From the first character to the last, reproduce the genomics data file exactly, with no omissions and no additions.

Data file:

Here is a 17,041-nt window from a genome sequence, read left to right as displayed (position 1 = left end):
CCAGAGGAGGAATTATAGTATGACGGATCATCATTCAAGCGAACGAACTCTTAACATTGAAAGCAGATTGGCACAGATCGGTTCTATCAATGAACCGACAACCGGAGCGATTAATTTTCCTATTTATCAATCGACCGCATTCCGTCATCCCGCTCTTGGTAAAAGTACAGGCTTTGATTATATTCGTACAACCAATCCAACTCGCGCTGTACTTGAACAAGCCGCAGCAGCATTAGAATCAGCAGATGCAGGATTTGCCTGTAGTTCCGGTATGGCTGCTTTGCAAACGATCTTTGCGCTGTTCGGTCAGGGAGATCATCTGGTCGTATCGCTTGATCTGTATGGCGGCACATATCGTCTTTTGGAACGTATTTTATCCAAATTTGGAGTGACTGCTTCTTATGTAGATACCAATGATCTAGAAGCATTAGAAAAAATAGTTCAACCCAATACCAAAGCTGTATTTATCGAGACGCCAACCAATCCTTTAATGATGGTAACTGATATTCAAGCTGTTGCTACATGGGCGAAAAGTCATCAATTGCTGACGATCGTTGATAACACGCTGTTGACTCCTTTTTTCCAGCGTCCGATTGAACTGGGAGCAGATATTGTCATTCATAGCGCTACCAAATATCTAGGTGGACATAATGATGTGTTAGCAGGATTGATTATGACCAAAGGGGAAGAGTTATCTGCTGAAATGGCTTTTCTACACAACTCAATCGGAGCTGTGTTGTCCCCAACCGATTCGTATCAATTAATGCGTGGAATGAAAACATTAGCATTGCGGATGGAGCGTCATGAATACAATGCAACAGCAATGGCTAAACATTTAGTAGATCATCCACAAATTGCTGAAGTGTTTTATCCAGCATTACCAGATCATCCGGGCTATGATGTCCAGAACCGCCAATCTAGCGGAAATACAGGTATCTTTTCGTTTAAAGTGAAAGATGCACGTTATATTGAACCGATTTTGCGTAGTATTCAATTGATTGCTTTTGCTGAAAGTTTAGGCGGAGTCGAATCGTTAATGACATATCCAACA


Here is a 17,041-nt window from a genome sequence, read left to right as displayed (position 1 = left end):
CCAGAGGAGGAATTATAGTATGACGGATCATCATTCAAGCGAACGAACTCTTAACATTGAAAGCAGATTGGCACAGATCGGTTCTATCAATGAACCGACAACCGGAGCGATTAATTTTCCTATTTATCAATCGACCGCATTCCGTCATCCCGCTCTTGGTAAAAGTACAGGCTTTGATTATATTCGTACAACCAATCCAACTCGCGCTGTACTTGAACAAGCCGCAGCAGCATTAGAATCAGCAGATGCAGGATTTGCCTGTAGTTCCGGTATGGCTGCTTTGCAAACGATCTTTGCGCTGTTCGGTCAGGGAGATCATCTGGTCGTATCGCTTGATCTGTATGGCGGCACATATCGTCTTTTGGAACGTATTTTATCCAAATTTGGAGTGACTGCTTCTTATGTAGATACCAATGATCTAGAAGCATTAGAAAAAATAGTTCAACCCAATACCAAAGCTGTATTTATCGAGACGCCAACCAATCCTTTAATGATGGTAACTGATATTCAAGCTGTTGCTACATGGGCGAAAAGTCATCAATTGCTGACGATCGTTGATAACACGCTGTTGACTCCTTTTTTCCAGCGTCCGATTGAACTGGGAGCAGATATTGTCATTCATAGCGCTACCAAATATCTAGGTGGACATAATGATGTGTTAGCAGGATTGATTATGACCAAAGGGGAAGAGTTATCTGCTGAAATGGCTTTTCTACACAACTCAATCGGAGCTGTGTTGTCCCCAACCGATTCGTATCAATTAATGCGTGGAATGAAAACATTAGCATTGCGGATGGAGCGTCATGAATACAATGCAACAGCAATGGCTAAACATTTAGTAGATCATCCACAAATTGCTGAAGTGTTTTATCCAGCATTACCAGATCATCCGGGCTATGATGTCCAGAACCGCCAATCTAGCGGAAATACAGGTATCTTTTCGTTTAAAGTGAAAGATGCACGTTATATTGAACCGATTTTGCGTAGTATTCAATTGATTGCTTTTGCTGAAAGTTTAGGCGGAGTCGAATCGTTAATGACATATCCAACA